So what is going to motivate professionals to give voluntarily of their time, and sign up as contributors and editors? Perhaps there is a feeling of inevitability, with many believing it is just a matter of time before something like this happens, so get on board and at least get a piece of the action. As Dr Linda Hawes Clever, Clinical Professor at the University of California San Francisco (UCSF) Medical School, explained:
"It's feeling inevitable that all the medical and health information will be available worldwide at no charge via an open, collaborative platform like Medpedia."
"Medpedia will also serve as an important place for medical professionals to get credit and become known for their specialties," she added.
Dr Joseph Martin, former Dean to both the Harvard and UCSF Medical Schools, said it was also a powerful way to discuss and make a difference:
"Medpedia offers an exciting vehicle to enhance discussions of medical topics through an interactive format. I believe it will facilitate transfer of medical knowledge in ways not currently available."
Becoming an Editor-Contributor to Medpedia will provide tens of thousands of medical professionals around the world the opportunity to make a difference in improving the health of our patients."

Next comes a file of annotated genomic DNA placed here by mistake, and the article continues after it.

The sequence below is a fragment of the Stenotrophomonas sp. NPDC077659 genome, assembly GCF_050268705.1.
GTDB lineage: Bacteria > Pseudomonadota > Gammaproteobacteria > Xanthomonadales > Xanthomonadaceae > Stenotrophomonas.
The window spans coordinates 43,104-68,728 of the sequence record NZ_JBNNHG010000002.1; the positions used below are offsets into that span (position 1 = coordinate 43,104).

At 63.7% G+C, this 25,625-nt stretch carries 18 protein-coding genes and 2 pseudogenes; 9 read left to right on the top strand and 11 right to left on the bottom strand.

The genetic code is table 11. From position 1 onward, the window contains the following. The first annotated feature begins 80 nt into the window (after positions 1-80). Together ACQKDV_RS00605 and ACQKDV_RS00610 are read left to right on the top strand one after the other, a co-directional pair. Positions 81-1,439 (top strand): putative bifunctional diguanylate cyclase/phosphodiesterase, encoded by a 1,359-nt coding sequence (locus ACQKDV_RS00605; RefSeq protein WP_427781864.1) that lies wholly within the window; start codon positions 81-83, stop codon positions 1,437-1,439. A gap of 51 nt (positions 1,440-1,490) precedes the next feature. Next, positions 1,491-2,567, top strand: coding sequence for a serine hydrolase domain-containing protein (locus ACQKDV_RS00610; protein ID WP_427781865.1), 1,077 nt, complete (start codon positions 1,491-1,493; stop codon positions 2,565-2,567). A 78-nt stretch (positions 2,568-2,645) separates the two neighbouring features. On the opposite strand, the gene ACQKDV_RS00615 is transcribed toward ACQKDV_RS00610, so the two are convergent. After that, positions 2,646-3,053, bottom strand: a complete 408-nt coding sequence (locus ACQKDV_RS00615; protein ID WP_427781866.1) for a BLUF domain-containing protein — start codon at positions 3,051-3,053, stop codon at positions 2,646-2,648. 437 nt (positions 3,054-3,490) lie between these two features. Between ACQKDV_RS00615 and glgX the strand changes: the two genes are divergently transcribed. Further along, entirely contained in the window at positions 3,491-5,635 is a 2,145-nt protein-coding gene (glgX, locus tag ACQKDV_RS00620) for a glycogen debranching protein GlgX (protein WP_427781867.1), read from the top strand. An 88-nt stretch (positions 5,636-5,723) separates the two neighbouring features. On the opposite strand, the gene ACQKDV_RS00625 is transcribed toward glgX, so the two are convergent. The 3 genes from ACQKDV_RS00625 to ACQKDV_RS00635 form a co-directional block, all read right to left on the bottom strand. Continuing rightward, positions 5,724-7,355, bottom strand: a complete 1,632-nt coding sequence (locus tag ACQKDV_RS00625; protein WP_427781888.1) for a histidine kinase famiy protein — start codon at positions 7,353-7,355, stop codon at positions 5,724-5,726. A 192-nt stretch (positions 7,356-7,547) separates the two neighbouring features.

Medpedia has issued an open invitation to qualified MD's, PhD's in biomedical research and clinicians to sign up as volunteer editors and contributors. Candidates will be screened rigorously, they said, before being allowed to make contributions.
High-tech legend Mitch Kapor who serves on the advisory board of the Wikimedia Foundation, is the Founding Chair of Mozilla Foundation, the Co-Founder of the Electronic Frontier Foundation, and the Founder of the Lotus Development Corp said:
"The enthusiastic support Medpedia is receiving from all over the world tells us the time is right for this type of resource."
Medpedia Founder and Chairman, James Currier, who according to the Washington Post got the idea for Medpedia while endlessly searching for medical information online, for instance to help decide whether he should take his feverish son to hospital, said:
"In recent years, we have witnessed the benefit that a website like Wikipedia can have on all knowledge."
"With ongoing experimentation and guidance from the medical community, Medpedia could provide a similar benefit to the world in the specialized area of health and medicine," he added.
Medpedia has a distinguished list of advisers, including leading academics, technologists, and health editors. The full list can be viewed at medpedia.com.
The engine behind Medpedia is the open source Mediawiki software, which like Wikipedia, makes content available for re-use within the scope of the GNU Free Documentation License (GFDL). This means anyone can use Medpedia content as long there is a hyperlink back to the site.
There are plans to have "non-invasive text-based advertising" on the site, for instance like Google's Ad Sense, to cover costs. There will also be a facility whereby users can flag up inappropriate ads, so they can be reviewed and potentially removed.
Source: Medpedia.com, Washington Post.
Written by: Catharine Paddock, PhD